The Caring for Ourselves and the World Around Us series (ages 3-7) launches with A Smile in Your Pocket and A Not So Lonely Day, storybook primers to use as conversation starters for social emotional learning, including managing anxiety and loneliness, coping with topics like food insecurity and absentee caregivers. (These titles are vetted by children's therapists and include backmatter.)


Harper: Stone Blind by Natalie Haynes


Mark Ouimet Retiring from Ingram Next Month

Mark Ouimet

Mark Ouimet, vice-president and general manager of Ingram Publisher Services, will retire on June 10 after 15 years with the company. 

"How lucky am I to have had the opportunity to spend 40+ years in the book industry? Not many people get to spend a career surrounded by books and the incredibly smart and talented people who inhabit it," said Ouimet. "And working at Ingram for the last 15 years has been the best part. I've always worked with Ingram in my other roles in the industry, but to actually be able to directly participate in such a dynamic company which fosters, encourages and promotes an entrepreneurial spirit is about as good as it gets."

Ouimet started at the company in 2007, as v-p of business development for IPS. Prior to that he was an executive at North Atlantic Books, head of marketing at Publishers Group West, and buyer and manager at Stanford Bookstore. At Ingram, he rose to the position of v-p and general manager in 2010, and was an early leader with IngramSpark, the company's self-publishing operation, and worked with Lightning Source, Ingram's print-on-demand service. Currently he oversees IPS, PGW, Consortium and West Margin Press.

Phil Ollila, Ingram's chief commercial and content officer, said: "From the beginning of his career as a bookseller through to his retirement from Ingram, Mark's success has always been about people; the people he has hired, brought along as a mentor, and who have become life-long friends. We are fortunate that the legacy of people and their talents will make sure that Ingram Publisher Services continues to grow and thrive through the next generation. Mark's advice and counsel to our distribution publishers will be sorely missed."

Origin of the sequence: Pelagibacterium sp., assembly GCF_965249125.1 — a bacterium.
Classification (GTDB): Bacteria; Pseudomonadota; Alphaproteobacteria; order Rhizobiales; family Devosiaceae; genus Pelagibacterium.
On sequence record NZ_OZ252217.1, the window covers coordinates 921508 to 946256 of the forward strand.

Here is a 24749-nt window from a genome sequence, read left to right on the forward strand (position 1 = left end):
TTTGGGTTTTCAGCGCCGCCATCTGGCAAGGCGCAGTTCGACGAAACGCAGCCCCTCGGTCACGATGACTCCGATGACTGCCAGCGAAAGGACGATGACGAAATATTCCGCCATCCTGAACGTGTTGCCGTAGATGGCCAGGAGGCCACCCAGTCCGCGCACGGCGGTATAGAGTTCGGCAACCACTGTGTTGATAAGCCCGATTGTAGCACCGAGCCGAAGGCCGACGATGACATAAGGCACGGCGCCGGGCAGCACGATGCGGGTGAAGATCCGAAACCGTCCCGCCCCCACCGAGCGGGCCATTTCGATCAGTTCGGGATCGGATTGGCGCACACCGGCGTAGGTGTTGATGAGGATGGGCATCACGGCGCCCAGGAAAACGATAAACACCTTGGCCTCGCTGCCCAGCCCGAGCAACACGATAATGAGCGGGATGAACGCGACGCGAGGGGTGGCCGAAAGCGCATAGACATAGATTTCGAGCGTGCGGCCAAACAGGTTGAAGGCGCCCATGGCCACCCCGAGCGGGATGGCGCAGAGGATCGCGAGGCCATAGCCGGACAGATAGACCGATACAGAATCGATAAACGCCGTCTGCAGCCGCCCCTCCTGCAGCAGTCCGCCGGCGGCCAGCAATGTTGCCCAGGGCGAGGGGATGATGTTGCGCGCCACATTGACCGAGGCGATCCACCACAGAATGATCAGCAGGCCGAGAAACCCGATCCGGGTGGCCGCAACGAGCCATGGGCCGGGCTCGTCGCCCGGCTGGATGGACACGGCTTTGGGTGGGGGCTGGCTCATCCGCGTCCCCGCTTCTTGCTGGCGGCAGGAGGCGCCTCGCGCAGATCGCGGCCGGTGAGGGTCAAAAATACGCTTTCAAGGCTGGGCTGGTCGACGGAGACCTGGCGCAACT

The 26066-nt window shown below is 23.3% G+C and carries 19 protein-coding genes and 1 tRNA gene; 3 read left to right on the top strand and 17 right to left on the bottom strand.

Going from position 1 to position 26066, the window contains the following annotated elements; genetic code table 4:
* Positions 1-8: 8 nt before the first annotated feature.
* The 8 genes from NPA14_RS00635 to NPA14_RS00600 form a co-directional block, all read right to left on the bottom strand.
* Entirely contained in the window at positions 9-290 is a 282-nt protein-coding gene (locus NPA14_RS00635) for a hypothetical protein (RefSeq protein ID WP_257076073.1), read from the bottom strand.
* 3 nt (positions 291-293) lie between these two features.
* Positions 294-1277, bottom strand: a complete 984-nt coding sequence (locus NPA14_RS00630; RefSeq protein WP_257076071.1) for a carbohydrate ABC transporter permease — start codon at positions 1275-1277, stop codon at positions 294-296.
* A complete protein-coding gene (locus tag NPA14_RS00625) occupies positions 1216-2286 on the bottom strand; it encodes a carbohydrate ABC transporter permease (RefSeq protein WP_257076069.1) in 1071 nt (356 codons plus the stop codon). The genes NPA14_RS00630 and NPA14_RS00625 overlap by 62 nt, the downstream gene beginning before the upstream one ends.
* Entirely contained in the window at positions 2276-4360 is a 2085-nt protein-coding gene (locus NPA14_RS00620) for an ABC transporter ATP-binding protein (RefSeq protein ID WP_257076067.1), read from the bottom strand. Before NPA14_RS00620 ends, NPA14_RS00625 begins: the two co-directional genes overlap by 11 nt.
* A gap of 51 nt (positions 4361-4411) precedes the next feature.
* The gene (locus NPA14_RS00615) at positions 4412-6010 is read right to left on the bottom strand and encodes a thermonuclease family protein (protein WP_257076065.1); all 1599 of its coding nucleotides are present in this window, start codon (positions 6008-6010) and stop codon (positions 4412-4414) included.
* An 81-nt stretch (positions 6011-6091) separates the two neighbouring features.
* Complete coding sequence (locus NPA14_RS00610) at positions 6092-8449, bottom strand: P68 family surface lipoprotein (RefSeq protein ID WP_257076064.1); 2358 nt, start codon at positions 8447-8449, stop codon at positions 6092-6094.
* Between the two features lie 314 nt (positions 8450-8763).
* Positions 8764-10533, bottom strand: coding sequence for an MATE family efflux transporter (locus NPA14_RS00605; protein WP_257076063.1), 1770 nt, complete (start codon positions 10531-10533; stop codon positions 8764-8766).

Sabrina McCarthy, currently in charge of Distribution Solutions, Ingram Academic, Two Rivers and IPS UK, will take charge of the entire IPS team and all of its brands following Ouimet's retirement. She has a total of 25 years of experience in publishing and 16 in book distribution, first at Perseus and then at Ingram.


BINC: Carla Gray Memorial Scholarship


Obituary Note: Patricia A. McKillip

Patricia A. McKillip

Patricia A. McKillip, the fantasy author best known for The Forgotten Beasts of Eld and the Riddle-Master trilogy, died on May 6, Locus magazine reported. She was 74.

McKillip's writing career began in 1973 with the publication of The Throme of the Erril of Sherill and The House on Parchment Street, both for younger readers. In 1974, she published her first adult novel, The Forgotten Beasts of Eld, which won a World Fantasy Award, and followed that soon after with the Riddle-Master trilogy, consisting of The Riddle-Master of Hed (1976), Heir of Sea and Fire (1977) and Harpist in the Wind (1979). The trilogy's final book won a Locus Award and was a finalist for both the Hugo and World Fantasy Awards.

Along with fantasy novels, she would go on to write science fiction novels such as Foo's Run (1987), contemporary fiction like Stepping from the Shadows (1982) and books for both children and adults. In addition to winning the Locus and World Fantasy Awards, she won the Mythopoeic Award four times, for Something Rich and Strange (1994), Ombria in Shadow (2002), Solstice Wood (2006) and Kingfisher (2016). In 2008, she received a World Fantasy Life Achievement Award.


Notes

Happy 40th Birthday, Books & Books!

Congratulations to Books & Books, which operates several bookstores in South Florida and is celebrating its 40th anniversary this year. The Miami Herald featured extensive coverage of owner Mitchell Kaplan's career and vision as a bookseller, noting that Books & Books "is more than a beloved institution that has served the Miami community for decades. It's a wellspring from which good things blossom: Seven stores. A publishing imprint and a podcast. A production company that adapts books for film and TV." Kaplan also co-founded the Miami Book Fair in 1984 with former Miami Dade College president Eduardo Padron. And as president of the American Booksellers Association, he had the idea that led to the creation of the Winter Institute.

"I had no idea what road I was taking," Kaplan said. "I have to say I feel often like the luckiest guy in the world because I chose a path that has suited me so wonderfully."

In 1982, he had returned to Miami after getting his English degree at the University of Colorado and leaving Antioch School of Law in Washington, D.C. He thought it was a good time to open a bookstore. Kaplan was teaching at Southridge High and working part-time at local chain bookstore B. Dalton--"so I could learn what bookselling was like"--when he opened Books & Books at its first location on the corner of Aragon Avenue and Salcedo Street in Coral Gables in a 500-square-foot space. 

"Miami was thought of as a place where not much serious stuff happened," he recalled. "I knew different because I sold books, and I saw people were buying books as sophisticated as you'd find in New York or L.A. I've always had a very hopeful sense of Miami and always flew against that sense of Miami as being superficial and not serious. So the readings we did at the store and at the Miami Book Fair, we made sure we never underestimated Miami as a cultural place." As a Miami native, Kaplan wanted to find ways to amplify the voices that weren't always heard in the literary world.